As a result, Europe has mobile handset manufacturers as well as mobile service providers to give mega-US corporations a run for their money. Americans adore the neat little handsets Europeans can use (at a pretty steep price, admittedly) not only across Europe, but also in parts of the US and even other bits of the planet.
Experts predict that it will take only about a year for Internet access via mobile phones to move from the possible to the commonplace.
Already mobile handsets have converged with electronic organisers - in other words, the same bit of kit can make phone calls and contain your electronic diary and telephone book. The next step, thanks to the "wireless application protocol", is to make the Internet mobile.
Developers are working on applications such as getting local traffic reports and driving directions to mobile phones, or more general information such as the local telephone directory, and information about restaurants and cinemas.
Beyond that, mobile devices will send and receive e-mail and allow video- conferencing. High-powered executives will never have to leave the airport lounge - they will be able to do their entire jobs while in transit. Mobiles ought eventually to allow us to communicate with our fridges and ovens (although it is a mystery why people who cannot set a timer on the oven or even programme their video should be expected to manage instructing the same appliances through their mobile phone).
Mobiles can also signal where their users are, which raises some privacy concerns. But it is great for tracing 999 calls, and is also widely used in Japan by parents, who can keep track of their teenagers through a tracker website.
On top of all that there is e-commerce, of course - shopping anywhere, any time. This is exploding so fast that soon that annoying "e-" prefix can vanish, with online ordering just another alternative to the high street and mail order. It is a measure of the expected growth of these new types of mobile telephony that giant software company, Microsoft, is trying to get into and corner the market with its own proprietary system, Mobicom. If it is growing stupendously fast, Bill Gates wants it.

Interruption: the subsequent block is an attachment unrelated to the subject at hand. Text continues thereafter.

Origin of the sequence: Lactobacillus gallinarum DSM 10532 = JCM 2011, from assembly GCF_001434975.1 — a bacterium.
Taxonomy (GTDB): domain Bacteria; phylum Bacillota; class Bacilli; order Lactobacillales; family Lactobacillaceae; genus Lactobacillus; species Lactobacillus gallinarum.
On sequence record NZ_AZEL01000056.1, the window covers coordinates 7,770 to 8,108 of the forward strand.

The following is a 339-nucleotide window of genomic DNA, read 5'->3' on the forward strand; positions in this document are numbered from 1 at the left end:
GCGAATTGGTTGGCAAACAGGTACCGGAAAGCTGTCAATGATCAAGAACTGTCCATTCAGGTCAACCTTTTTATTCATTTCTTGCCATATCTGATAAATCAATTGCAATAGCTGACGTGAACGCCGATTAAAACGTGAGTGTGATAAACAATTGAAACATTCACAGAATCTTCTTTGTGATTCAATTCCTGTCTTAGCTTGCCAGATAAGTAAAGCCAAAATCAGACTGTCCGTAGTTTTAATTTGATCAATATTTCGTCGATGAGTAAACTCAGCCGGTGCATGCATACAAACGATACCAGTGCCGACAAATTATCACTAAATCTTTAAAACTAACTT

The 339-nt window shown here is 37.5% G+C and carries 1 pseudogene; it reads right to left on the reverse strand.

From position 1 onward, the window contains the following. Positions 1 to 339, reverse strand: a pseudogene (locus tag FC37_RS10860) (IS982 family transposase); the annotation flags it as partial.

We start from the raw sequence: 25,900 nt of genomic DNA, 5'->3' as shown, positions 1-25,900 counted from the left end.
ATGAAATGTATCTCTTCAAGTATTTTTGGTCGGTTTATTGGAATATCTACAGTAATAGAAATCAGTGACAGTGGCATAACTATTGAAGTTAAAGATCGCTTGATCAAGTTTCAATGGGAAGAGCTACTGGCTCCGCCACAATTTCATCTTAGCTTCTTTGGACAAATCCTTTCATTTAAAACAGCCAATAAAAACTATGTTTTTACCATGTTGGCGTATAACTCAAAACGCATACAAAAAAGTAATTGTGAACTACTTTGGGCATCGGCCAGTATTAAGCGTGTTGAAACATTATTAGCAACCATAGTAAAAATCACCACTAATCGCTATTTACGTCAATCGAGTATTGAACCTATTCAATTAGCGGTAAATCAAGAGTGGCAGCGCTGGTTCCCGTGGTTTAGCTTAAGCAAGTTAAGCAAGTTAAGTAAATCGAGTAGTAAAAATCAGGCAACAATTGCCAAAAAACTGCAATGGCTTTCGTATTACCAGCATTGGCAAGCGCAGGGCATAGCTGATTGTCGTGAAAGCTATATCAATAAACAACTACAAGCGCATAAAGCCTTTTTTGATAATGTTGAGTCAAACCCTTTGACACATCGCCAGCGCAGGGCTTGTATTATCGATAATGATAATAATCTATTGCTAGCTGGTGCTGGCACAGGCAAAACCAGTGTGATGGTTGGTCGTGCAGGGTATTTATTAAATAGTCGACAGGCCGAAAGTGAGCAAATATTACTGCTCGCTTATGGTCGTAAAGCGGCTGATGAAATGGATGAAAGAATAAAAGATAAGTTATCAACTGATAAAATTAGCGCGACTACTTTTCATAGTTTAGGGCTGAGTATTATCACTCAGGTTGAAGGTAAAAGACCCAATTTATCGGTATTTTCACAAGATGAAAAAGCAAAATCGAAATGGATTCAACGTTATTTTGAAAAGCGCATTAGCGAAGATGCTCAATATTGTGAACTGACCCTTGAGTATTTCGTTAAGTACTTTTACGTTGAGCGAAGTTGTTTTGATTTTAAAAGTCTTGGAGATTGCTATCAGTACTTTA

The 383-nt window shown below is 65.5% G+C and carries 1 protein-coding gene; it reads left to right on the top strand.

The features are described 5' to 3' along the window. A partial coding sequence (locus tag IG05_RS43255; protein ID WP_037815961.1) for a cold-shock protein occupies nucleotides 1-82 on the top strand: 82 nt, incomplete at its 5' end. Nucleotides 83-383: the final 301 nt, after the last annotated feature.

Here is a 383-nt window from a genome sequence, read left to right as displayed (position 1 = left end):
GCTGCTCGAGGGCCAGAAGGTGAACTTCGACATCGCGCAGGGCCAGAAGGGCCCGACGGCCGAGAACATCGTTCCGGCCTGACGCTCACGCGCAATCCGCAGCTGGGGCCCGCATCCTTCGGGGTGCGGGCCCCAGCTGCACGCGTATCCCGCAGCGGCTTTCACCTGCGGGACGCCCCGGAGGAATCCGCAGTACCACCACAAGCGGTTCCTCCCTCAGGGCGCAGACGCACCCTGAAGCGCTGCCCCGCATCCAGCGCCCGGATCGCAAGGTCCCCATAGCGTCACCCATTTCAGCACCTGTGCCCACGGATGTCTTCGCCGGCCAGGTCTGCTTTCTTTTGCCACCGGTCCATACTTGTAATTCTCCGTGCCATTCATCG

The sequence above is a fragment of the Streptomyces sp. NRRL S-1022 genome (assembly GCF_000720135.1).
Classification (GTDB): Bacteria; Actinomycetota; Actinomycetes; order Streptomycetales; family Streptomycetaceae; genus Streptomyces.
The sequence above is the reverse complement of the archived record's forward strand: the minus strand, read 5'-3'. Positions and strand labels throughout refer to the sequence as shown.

And no wonder. Enthusiasts argue that mobile phones - if such a restrictive noun can still be applied to these clever, multipurpose handsets - will eclipse the desktop PC, rather than, as some argue, digital television sets. After all, if you can do your shopping on the way home with a device that fits into your pocket, why would you wait to get home and sit in front of a large black box?
Certainly this is the view of Chris Gent, the chief executive of Vodafone. He was a very early convert to the wonders of mobile technology. There is indeed something magical about being able to dial 10 or a dozen numbers on a device that fits snugly into the palm of your hand, and find yourself speaking to somebody on the other side of the Earth.
So, with pocket-sized instant gratification in prospect, it is no wonder that mobile phone companies are scrambling to become king of this castle. The stakes are huge.
The Vodafone bid for Mannesmann looks like it will be bitterly fought. Even the preliminary skirmishes have reached the courts. Mr Gent launched the bid in the first place in reaction to the German company's agreed merger with Orange, which came as a shock as Mannesmann already had partnership agreements with Vodafone in France, Germany and Italy. Rumours swirl in the financial markets about whether Mannesmann will seek a "white knight", a preferred and preferably Continental purchaser, to rescue it from the British clutches.
Nationalism ought to be redundant in a wireless world that links person to person regardless of where they are. Yet mobile telephones appear to have become, instead, the latest arena of corporate imperialism. They put not only our whole lives, but also the whole world within reach, and Vodafone is one among many companies that want to conquer it.Reuse content